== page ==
The Making of Haiti: The Saint Domingue Revolution from Below

Voorkant
Univ. of Tennessee Press, 1990 - 355 pagina's

In 1789 the French colony of Saint Domingue was the wealthiest and most flourishing of the Caribbean slave colonies, its economy based on the forced labor of more than half a million black slaves raided from their African homelands. The revolt of this underclass in 1791--the only successful slave rebellion in history--gained the slaves their freedom and set in motion the colony's struggle for independence as the black republic of Haiti.

In this pioneering study, Carolyn E. Fick argues that the repressed and uneducated slaves were the principal architects both of their own freedom and of the successful movement toward national independence. Fick identifies "marronage," the act of being a fugitive slave, as a basic unit of slave resistance from which the revolution grew and shows how autonomous forms of popular slave participation were as important to the success of the rebellion as the leadership of men like Toussaint Louverture, Henri Christophe, and Dessalines. Using contemporary manuscripts and previously untapped archival sources, the author depicts the slaves, their aspirations, and their popular leaders and explains how they organized their rebellion.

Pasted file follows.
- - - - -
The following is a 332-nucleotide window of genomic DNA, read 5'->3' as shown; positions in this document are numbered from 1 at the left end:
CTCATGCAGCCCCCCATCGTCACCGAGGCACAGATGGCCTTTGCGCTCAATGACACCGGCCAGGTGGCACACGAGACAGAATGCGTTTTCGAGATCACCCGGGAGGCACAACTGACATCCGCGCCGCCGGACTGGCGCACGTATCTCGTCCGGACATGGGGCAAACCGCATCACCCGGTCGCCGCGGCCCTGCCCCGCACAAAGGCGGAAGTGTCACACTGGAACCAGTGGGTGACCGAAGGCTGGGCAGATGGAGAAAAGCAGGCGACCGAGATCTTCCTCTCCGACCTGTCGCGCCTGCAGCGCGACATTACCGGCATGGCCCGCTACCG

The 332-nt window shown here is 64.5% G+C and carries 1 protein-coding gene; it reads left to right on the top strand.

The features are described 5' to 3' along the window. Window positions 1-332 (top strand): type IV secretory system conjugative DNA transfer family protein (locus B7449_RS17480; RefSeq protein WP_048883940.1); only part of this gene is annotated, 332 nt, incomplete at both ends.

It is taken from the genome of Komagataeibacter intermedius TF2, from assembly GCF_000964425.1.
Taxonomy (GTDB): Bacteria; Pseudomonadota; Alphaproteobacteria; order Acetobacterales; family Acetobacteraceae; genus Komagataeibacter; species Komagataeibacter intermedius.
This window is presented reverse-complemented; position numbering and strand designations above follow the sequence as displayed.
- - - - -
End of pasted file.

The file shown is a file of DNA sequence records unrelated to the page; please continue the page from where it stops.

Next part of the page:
Fick places the Saint Domingue rebellion in relation to the larger revolutionary movements of the era, provides background on class and caste prior to the revolution, the workings of the plantation system, the rigors of slave life, and the profound influence of voodoo. By examining the rebellion and the conditions that led to it from the perspective of the slaves it liberated, she revises the history of Haiti.

Carolyn Fick is currently a Canada Research Fellow at Concordia University in Montreal.

 

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Inhoudsopgave

Introduction
1
PART
10
Slave Resistance
46
The Coming of the Black Revolution
76
Slaves in the North
91
The Mulattoes and the Free Blacks
118
PortSalut to Les Platons
137
The Blacks React to Freedom
157
From Freedom to Civil War
183
From Civil War to Independence
204
Conclusion
237
APPENDIX
251
APPENDIX C
267
Bibliography
333
Copyright

Veelvoorkomende woorden en zinsdelen

Over de auteur (1990)

Carolyn Fick is currently a Canada Research Fellow at Concordia University in Montreal.

Bibliografische gegevens